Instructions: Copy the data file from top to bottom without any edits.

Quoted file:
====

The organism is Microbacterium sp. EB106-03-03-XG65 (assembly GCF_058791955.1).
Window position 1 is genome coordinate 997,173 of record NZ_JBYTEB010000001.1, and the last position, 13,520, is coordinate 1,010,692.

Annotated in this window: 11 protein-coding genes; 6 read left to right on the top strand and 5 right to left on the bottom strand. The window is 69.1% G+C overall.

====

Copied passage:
The organism is Microbacterium sp. EB106-03-03-XG65 (assembly GCF_058791955.1).
Window position 1 is genome coordinate 997,173 of record NZ_JBYTEB010000001.1, and the last position, 13,520, is coordinate 1,010,692.

Annotated in this window: 11 protein-coding genes; 6 read left to right on the top strand and 5 right to left on the bottom strand. The window is 69.1% G+C overall.